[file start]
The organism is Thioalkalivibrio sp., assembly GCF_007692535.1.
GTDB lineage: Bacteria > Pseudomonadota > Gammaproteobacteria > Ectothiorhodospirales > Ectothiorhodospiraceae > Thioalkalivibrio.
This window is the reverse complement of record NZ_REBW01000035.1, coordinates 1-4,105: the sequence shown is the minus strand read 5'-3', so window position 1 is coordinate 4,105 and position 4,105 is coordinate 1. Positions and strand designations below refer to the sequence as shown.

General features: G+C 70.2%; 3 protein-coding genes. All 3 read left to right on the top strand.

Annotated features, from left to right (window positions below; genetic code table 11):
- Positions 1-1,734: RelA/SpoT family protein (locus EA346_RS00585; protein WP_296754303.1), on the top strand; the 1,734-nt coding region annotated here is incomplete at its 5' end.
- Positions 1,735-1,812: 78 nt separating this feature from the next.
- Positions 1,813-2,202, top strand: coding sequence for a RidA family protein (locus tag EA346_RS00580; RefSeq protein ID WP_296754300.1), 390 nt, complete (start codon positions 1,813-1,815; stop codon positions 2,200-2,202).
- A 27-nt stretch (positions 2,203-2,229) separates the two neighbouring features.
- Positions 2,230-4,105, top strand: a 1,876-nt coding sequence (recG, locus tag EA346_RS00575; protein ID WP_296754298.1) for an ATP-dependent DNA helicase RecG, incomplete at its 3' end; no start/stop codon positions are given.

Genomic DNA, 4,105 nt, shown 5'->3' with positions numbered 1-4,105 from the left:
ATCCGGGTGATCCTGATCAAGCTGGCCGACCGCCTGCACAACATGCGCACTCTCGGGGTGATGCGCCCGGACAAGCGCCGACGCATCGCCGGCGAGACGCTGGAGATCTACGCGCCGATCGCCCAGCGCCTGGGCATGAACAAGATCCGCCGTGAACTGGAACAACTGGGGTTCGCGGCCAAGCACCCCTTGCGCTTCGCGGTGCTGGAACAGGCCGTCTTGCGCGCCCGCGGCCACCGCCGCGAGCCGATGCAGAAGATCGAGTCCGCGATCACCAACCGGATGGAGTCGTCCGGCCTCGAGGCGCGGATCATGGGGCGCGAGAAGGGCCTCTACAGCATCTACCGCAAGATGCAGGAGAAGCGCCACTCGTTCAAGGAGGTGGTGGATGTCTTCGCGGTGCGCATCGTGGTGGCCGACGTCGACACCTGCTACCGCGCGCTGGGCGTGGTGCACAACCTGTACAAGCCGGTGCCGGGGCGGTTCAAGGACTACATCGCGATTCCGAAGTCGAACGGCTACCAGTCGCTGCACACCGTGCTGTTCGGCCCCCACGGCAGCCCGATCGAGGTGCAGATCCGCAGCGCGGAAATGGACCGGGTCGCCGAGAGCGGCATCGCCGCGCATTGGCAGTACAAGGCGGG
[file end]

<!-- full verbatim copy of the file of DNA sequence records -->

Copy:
The organism is Thioalkalivibrio sp., assembly GCF_007692535.1.
GTDB lineage: Bacteria > Pseudomonadota > Gammaproteobacteria > Ectothiorhodospirales > Ectothiorhodospiraceae > Thioalkalivibrio.
This window is the reverse complement of record NZ_REBW01000035.1, coordinates 1-4,105: the sequence shown is the minus strand read 5'-3', so window position 1 is coordinate 4,105 and position 4,105 is coordinate 1. Positions and strand designations below refer to the sequence as shown.

General features: G+C 70.2%; 3 protein-coding genes. All 3 read left to right on the top strand.

Annotated features, from left to right (window positions below; genetic code table 11):
- Positions 1-1,734: RelA/SpoT family protein (locus EA346_RS00585; protein WP_296754303.1), on the top strand; the 1,734-nt coding region annotated here is incomplete at its 5' end.
- Positions 1,735-1,812: 78 nt separating this feature from the next.
- Positions 1,813-2,202, top strand: coding sequence for a RidA family protein (locus tag EA346_RS00580; RefSeq protein ID WP_296754300.1), 390 nt, complete (start codon positions 1,813-1,815; stop codon positions 2,200-2,202).
- A 27-nt stretch (positions 2,203-2,229) separates the two neighbouring features.
- Positions 2,230-4,105, top strand: a 1,876-nt coding sequence (recG, locus tag EA346_RS00575; protein ID WP_296754298.1) for an ATP-dependent DNA helicase RecG, incomplete at its 3' end; no start/stop codon positions are given.

Genomic DNA, 4,105 nt, shown 5'->3' with positions numbered 1-4,105 from the left:
ATCCGGGTGATCCTGATCAAGCTGGCCGACCGCCTGCACAACATGCGCACTCTCGGGGTGATGCGCCCGGACAAGCGCCGACGCATCGCCGGCGAGACGCTGGAGATCTACGCGCCGATCGCCCAGCGCCTGGGCATGAACAAGATCCGCCGTGAACTGGAACAACTGGGGTTCGCGGCCAAGCACCCCTTGCGCTTCGCGGTGCTGGAACAGGCCGTCTTGCGCGCCCGCGGCCACCGCCGCGAGCCGATGCAGAAGATCGAGTCCGCGATCACCAACCGGATGGAGTCGTCCGGCCTCGAGGCGCGGATCATGGGGCGCGAGAAGGGCCTCTACAGCATCTACCGCAAGATGCAGGAGAAGCGCCACTCGTTCAAGGAGGTGGTGGATGTCTTCGCGGTGCGCATCGTGGTGGCCGACGTCGACACCTGCTACCGCGCGCTGGGCGTGGTGCACAACCTGTACAAGCCGGTGCCGGGGCGGTTCAAGGACTACATCGCGATTCCGAAGTCGAACGGCTACCAGTCGCTGCACACCGTGCTGTTCGGCCCCCACGGCAGCCCGATCGAGGTGCAGATCCGCAGCGCGGAAATGGACCGGGTCGCCGAGAGCGGCATCGCCGCGCATTGGCAGTACAAGGCGGG